Endotoxin Removal

Endotoxin Removal from Water Buffer, Neutral Sugars, and Certain Biological Solutions

Endotoxin is a complex aggregate of acidic lipopolysaccharides (LPS) and consists of an innermost core of hydrophobic fatty acid groups and a central and outermost region composed of hydrophilic polysaccharides. In aqueous solutions, endotoxin can exist in various states of aggregation up to 1 MDa. Divalent cations, such as Ca2+ and Mg2+, are found to stabilize the aggregated structure of LPS, whereas detergents help to break down the structure into smaller sub-units. When producing recombinant proteins in E. coli and other gram-negative bacteria, it is often necessary to remove LPS from the final product. This is especially important when carrying out immunological readouts and when developing manufacturing processes. Endotoxin can cause false readings in cell-based assays. There are limits to the amounts of endotoxin allowed in human products.  

Cause of Endotoxin Contamination

Endotoxin is continuously shed from the outer membrane of viable gram-negative bacteria and is released when the bacterial cell dies. Although bacteria are often removed by using a 0.2 μm sterilizing grade filter, LPS itself is difficult to remove or inactivate because it is extremely heat and pH stable. The pyrogenic threshold of an endotoxin reaction is on the order of 1 EU (endotoxin unit ~0.1 ng) per kg of body weight. This amount of endotoxin can come from 105 bacterial cells. 

Removal of endotoxin is one of the most difficult downstream processes during protein purification. Many commercially available products are unable to remove endotoxin satisfactorily, or require time-consuming incubation steps. In many cases, complete endotoxin removal is only achieved with massive substrate loss. Because endotoxin is negatively charged at pH above 2, a positively-charged membrane surface can remove endotoxin. The Acrodisc® unit with positively-charged, hydrophilic Mustang® E
 














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membrane is ideal for the removal of endotoxin from solution due to its highly crosslinked quaternized amine charged surface. This gives very high dynamic capacities under selected conditions for the removal of endotoxin from process feedstreams, buffers, and water. The Acrodisc syringe filter has a high performance endotoxin removal capability of approximately 500,000 EU/unit in saline. The device properties are summarized in Table 2.64.

Table 2.64

Properties of the Acrodisc® Unit with Mustang® E Membrane, 25 mm

 
Specification Parameter
Materials of Construction
     Membrane

     Housing

Mustang E (positively-charged quarternary
     amine surface)
Polypropylene
Effective Filtration Area 2.8 cm2
Membrane Pore Size 0.2 μm
Membrane Bed Volume 0.12 mL
Mean Endotoxin Removal Capacity (EU)* ~500,000 EU/Acrodisc unit from saline**
Maximum Pressure Limit 5.5 bar (550 kPa, 80 psi)
Mean Flow Rate  1-4 mL/min
Inlet/Outlet Connectors Female luer-lok inlet, male slip luer outlet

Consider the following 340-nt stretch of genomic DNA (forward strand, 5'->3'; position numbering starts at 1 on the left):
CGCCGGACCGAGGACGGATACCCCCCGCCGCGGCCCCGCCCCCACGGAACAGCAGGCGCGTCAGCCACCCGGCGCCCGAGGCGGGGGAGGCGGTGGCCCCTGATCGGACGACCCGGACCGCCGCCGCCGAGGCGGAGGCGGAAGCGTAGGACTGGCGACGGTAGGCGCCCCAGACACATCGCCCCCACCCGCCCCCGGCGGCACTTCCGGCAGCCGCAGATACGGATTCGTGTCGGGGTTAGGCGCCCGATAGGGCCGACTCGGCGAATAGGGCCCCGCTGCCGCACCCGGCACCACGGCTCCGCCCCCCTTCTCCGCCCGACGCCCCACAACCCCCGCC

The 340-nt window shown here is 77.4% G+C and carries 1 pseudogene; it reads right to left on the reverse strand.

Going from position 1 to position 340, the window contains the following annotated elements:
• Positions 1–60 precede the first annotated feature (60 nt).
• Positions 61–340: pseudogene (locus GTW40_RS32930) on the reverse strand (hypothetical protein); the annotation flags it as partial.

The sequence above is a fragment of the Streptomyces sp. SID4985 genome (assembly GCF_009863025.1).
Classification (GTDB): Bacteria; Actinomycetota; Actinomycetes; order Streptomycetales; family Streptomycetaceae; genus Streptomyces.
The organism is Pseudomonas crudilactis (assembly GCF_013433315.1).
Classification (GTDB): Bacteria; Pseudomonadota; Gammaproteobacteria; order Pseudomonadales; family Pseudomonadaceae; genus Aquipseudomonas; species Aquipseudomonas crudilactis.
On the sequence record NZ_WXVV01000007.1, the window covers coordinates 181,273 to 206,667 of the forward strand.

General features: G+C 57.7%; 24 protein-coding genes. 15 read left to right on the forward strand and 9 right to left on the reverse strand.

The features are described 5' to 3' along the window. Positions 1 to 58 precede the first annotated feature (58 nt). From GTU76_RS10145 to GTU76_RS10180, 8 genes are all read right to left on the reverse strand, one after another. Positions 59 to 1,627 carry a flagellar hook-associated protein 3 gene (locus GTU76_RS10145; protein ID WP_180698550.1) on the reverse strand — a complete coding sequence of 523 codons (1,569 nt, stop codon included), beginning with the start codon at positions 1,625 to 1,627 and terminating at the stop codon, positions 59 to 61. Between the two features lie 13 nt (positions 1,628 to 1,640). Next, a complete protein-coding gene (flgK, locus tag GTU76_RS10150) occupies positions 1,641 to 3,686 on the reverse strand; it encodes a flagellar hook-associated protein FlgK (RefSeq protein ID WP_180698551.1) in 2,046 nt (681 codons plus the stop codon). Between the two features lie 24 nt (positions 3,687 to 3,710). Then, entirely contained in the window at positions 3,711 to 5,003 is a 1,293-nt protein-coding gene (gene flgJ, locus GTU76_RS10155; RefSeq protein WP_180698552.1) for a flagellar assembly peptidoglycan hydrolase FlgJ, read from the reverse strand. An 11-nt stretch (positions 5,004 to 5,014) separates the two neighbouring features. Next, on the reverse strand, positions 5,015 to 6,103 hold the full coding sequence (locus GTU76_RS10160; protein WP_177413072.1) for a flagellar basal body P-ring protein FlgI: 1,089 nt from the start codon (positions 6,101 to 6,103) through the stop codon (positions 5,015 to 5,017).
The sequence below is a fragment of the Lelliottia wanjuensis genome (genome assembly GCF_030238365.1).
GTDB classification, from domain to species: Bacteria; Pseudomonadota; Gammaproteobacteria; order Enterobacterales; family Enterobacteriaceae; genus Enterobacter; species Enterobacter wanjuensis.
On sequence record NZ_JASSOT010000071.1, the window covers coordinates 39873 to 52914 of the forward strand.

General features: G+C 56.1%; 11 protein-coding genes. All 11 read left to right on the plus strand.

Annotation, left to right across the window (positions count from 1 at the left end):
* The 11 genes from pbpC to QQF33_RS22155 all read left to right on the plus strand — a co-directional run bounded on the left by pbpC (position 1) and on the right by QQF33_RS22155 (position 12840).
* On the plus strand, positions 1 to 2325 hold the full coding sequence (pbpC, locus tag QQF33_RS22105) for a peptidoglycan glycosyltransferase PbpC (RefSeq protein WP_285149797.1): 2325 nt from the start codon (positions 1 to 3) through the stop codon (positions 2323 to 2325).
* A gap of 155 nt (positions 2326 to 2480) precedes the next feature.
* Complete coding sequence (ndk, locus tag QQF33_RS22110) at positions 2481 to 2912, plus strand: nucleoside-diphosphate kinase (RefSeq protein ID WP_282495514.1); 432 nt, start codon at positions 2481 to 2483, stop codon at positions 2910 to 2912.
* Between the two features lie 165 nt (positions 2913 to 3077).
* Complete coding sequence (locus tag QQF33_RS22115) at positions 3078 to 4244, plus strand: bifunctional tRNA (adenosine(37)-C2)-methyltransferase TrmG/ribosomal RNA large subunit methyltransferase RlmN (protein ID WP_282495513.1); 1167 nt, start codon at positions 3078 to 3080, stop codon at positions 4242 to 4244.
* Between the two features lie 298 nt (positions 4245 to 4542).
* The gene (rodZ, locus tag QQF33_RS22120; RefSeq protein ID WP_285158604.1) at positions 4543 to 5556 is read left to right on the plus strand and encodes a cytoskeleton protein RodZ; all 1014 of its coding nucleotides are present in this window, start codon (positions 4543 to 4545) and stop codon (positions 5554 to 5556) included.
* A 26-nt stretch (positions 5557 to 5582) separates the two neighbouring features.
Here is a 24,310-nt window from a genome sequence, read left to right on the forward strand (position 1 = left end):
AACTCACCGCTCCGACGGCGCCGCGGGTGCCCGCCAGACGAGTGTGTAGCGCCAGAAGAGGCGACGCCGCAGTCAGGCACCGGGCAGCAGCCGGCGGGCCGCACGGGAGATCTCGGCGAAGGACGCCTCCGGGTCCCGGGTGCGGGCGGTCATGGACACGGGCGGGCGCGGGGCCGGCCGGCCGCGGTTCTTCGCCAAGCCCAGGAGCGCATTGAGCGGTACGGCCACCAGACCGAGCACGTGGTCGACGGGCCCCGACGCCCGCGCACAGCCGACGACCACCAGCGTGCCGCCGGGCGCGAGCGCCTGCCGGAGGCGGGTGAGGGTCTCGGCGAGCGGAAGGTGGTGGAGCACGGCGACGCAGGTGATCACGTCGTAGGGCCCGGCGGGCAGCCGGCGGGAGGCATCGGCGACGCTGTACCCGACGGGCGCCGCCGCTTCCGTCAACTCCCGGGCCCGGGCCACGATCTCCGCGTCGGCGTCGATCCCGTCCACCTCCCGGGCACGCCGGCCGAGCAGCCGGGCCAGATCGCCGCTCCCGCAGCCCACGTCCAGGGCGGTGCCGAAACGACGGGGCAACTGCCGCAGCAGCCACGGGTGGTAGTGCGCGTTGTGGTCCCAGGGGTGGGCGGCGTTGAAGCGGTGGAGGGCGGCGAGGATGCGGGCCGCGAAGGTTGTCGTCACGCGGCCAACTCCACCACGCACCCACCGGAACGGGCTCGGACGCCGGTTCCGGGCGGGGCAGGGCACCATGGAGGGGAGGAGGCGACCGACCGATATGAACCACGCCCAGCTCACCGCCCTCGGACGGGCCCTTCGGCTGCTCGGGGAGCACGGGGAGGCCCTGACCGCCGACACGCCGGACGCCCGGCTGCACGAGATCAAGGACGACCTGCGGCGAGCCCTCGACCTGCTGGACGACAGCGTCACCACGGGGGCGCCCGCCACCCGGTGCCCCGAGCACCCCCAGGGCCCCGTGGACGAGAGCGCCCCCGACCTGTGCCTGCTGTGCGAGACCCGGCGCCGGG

Sterilization Sterilized by gamma irradiation and individually
 packaged
 
*The endotoxin removal capacity may vary by flow rate, protein surface charge, type and concentration of protein, pH, salt concentration, or other components of the sample solution such as surfactants and glycols.
**Endotoxin source: Escherichia coli strain 055:B5 (no dispersing agents) at a minimum challenge level of 10,000 EU/mL in a volume of 60 mL of 0.9% saline.

Application Data for Endotoxin Removal from Water
Buffer, Neutral Sugars, and Certain Biological Solutions

The impact of composition of the sample medium was assessed for ionic strength and pH on the dynamic binding capacity of the Acrodisc unit with Mustang E membrane. Data is summarized in Figure 2.60 for NaCl and Figure 2.61 for pH. The results show that NaCl at all concentrations reduced the dynamic binding capacity suggesting that an ion exchange mechanism is responsible for adsorption of endotoxin onto the Mustang E surface. Interestingly the dynamic binding capacity appeared to be higher at 2.0 M than at 1.0 M NaCl, suggesting that a secondary hydrophobic interaction may be present under high salt conditions.

Figure 2.60

Effect of NaCl Concentration in 25 mm Tris (pH 8) on Endotoxin Dynamic Binding Capacity to Acrodisc® Unit with Mustang® E Membrane

Endotoxin Removal NaCl Data Summary
Endotoxin source: Escherichia coli strain 055:B5 (no dispersing agents) at a minimum challenge level of 10,000 EU/mL. A range of NaCl concentrations were tested in a volume of 60 mL. The dynamic binding capacity was calculated at 10% of the breakthrough curve.

Figure 2.61

Effect of pH on Endotoxin Dynamic Binding Capacity to Acrodisc Unit with Mustang E Membrane

Endotoxin Removal pH Data Summary
Following process as described in Figure 2.60, with pH varied between 5.0 and 9.0.

Ordering Information for Endotoxin Removal from Water
Buffer, Neutral Sugars, and Certain Biological Solutions


Acrodisc® Unit with Mustang® E Membrane

 
Part Number Description Pkg
MSTG25E3 0.2 μm, 25 mm, sterile, blister packs 10/pkg
 

References for Endotoxin Removal from Water
Buffer, Neutral Sugars, and Certain Biological Solutions

  1. Nelsen, L. (1977). Filtration removal of endotoxin in solution in different states of aggregation. Applied and Environmental Microbiology, (34), 382–385.
  2. Olson, W.P. (1995). Separations Technology, Pharmaceutical and Biotech Appl., 57–194.
  3. Zimmerman, G., et al. (1976). Drugs made in Germany-pyrogen elimination from paren. med. by means of UF. (19), 123–128.
  4. Karbachsch, M., et al. (1984). Drugs made in Germany-depyrogen of soln of low Mol. Wt. Subs. by UF. 27(72), 74–76.

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